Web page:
In 2009, 11 million Americans bought their own health insurance. If the Affordable Care Act had been fully implemented then, they would have spent less on their care. According to a new study, provisions of the Affordable Care Act would have saved these Americans an average of $280 a year between 2001 and 2009.
By, Gene Lewit and Lian Wong, The David and Lucile Packard Foundation
Posted May 15, 2012
The House is expected to vote today on a Republican proposal to slash health care spending for low-income and middle-class families. Unfortunately, cutting services for America's families is becoming a familiar refrain of House Republicans.
As we await the Supreme Court's ruling on the Affordable Care Act coming in June, Families USA and other organizations are tallying up the benefits the law has provided so far-and the potential costs if the law is overturned. Last week, the Center for American Progress released Women and Obamacare, a report summarizing everything women stand to lose if the Supreme Court rules against the law-and it's not pretty.
The Kaiser Family Foundation estimates that, thanks to the Affordable Care Act, health insurance companies will send $1.3 billion dollars in rebates to consumers and small and large businesses this August. This is all because of the medical loss ratio provision that requires health insurance plans to spend most of your premium dollars on health care and quality improvements or to give your money back.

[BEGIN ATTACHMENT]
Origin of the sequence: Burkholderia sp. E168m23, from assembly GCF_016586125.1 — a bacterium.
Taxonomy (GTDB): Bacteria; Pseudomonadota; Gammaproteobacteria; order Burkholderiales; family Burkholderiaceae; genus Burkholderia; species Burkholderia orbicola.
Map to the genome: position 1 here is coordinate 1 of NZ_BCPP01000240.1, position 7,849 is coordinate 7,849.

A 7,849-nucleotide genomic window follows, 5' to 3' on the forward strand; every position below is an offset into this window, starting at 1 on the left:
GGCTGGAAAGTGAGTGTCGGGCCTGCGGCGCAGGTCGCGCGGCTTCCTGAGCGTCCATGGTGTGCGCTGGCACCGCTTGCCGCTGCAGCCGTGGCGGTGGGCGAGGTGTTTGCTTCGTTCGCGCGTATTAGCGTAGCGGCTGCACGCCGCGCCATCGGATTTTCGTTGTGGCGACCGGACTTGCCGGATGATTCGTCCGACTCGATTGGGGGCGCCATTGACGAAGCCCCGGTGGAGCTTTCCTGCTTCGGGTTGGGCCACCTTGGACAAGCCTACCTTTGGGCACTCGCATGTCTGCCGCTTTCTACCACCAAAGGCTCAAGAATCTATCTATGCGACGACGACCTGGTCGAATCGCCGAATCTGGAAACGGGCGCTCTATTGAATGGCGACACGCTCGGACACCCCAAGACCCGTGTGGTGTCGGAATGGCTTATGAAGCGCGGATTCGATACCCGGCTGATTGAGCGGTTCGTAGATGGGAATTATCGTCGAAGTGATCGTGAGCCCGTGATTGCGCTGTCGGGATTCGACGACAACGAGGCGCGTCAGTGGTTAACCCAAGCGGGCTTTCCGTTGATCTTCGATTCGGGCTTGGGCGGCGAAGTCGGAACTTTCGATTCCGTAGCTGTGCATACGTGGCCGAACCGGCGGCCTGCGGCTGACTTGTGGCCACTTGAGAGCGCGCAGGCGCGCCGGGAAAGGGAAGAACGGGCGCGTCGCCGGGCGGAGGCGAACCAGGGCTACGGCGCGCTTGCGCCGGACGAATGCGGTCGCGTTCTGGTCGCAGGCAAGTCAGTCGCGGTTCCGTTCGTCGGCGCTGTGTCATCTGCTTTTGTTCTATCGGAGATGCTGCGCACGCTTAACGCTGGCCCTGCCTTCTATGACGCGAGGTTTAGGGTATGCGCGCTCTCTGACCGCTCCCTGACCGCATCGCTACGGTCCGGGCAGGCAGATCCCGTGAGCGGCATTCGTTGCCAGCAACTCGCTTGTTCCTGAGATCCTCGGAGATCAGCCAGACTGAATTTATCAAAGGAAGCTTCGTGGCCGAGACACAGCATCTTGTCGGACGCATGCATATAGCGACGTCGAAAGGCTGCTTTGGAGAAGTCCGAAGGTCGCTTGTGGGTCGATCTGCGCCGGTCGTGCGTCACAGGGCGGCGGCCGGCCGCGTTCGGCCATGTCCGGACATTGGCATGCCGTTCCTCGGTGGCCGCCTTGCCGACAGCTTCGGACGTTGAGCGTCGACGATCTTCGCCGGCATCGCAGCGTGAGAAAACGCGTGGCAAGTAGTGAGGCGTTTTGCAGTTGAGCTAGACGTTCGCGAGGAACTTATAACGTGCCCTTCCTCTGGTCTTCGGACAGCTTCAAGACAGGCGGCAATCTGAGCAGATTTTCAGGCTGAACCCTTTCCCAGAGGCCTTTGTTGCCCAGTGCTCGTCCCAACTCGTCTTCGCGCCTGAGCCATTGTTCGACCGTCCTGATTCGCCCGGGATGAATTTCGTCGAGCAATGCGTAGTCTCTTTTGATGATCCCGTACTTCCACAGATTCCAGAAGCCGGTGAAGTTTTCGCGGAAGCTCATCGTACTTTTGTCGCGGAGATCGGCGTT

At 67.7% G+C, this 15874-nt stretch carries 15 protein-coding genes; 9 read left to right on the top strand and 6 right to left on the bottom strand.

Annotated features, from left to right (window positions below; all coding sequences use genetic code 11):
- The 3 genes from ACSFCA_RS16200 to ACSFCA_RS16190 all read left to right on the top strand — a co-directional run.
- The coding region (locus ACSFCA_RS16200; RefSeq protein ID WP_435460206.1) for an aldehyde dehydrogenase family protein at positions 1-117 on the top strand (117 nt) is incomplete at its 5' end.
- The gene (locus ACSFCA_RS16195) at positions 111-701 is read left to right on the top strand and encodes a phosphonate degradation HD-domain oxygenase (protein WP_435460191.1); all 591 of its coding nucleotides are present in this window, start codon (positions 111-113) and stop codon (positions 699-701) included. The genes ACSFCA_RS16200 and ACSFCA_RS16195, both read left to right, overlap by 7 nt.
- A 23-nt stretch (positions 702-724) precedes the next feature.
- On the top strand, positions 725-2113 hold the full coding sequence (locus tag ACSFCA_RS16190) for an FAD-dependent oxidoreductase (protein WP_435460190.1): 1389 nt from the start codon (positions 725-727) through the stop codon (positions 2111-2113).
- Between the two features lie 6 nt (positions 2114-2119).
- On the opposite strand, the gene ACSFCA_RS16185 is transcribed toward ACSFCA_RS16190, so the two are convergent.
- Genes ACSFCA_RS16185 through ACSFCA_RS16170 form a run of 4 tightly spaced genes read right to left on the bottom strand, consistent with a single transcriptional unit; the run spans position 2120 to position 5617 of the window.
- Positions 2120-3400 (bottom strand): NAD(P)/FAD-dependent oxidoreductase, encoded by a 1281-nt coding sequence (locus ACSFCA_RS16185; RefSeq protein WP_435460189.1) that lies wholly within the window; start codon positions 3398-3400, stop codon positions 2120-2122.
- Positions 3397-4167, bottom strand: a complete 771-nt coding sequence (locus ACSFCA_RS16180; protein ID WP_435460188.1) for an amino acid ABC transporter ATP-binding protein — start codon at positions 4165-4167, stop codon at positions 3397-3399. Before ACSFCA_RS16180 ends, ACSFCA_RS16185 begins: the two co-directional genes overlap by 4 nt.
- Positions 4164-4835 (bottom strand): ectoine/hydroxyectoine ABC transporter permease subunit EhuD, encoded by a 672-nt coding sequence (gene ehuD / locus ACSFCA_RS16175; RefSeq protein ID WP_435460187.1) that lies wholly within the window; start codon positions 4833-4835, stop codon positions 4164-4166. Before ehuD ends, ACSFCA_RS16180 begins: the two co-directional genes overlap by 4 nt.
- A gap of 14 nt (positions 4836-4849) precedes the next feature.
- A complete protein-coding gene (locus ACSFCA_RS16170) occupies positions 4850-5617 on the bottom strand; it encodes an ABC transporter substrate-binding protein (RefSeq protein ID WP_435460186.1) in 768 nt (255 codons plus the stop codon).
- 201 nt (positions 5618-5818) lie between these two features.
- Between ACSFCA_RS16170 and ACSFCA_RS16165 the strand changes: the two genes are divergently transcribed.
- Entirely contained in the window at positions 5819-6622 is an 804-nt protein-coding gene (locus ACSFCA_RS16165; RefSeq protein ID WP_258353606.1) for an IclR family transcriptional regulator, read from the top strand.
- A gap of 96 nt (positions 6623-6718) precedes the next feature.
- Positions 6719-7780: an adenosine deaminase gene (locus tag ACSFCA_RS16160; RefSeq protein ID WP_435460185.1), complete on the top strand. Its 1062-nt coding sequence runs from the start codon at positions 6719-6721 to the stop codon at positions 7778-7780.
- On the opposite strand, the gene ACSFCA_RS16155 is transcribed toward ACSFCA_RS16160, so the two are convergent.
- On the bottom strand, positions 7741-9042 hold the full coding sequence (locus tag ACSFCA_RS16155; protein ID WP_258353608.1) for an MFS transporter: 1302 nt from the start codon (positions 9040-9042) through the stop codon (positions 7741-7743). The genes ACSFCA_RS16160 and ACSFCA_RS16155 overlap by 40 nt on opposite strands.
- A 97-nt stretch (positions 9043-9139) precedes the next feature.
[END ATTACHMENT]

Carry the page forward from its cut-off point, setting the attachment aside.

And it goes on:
What do the national smoking cessation hotline, fresh vegetables for low-income urban neighborhoods, vaccinations for kids without insurance, and new residency positions for badly needed primary care physicians have in common?
If Republicans have their way, these efforts are all about to take a big hit.
When a Health Insurer Leaves the Individual Market: What States Can Do before Certain Affordable Care Act Changes Take Effect in 2014
Explains how states can enact more comprehensive protections for consumers who buy health insurance on their own before the Affordable Care Act goes into full effect in 2014.
Provides national and state data on the millions of people with private insurance who will be helped by the new plain-language descriptions of health insurance required by the Affordable Care Act.
Provides new state data on the number of small businesses and small business workers who could benefit from this new tax credit;explains how the tax credit works.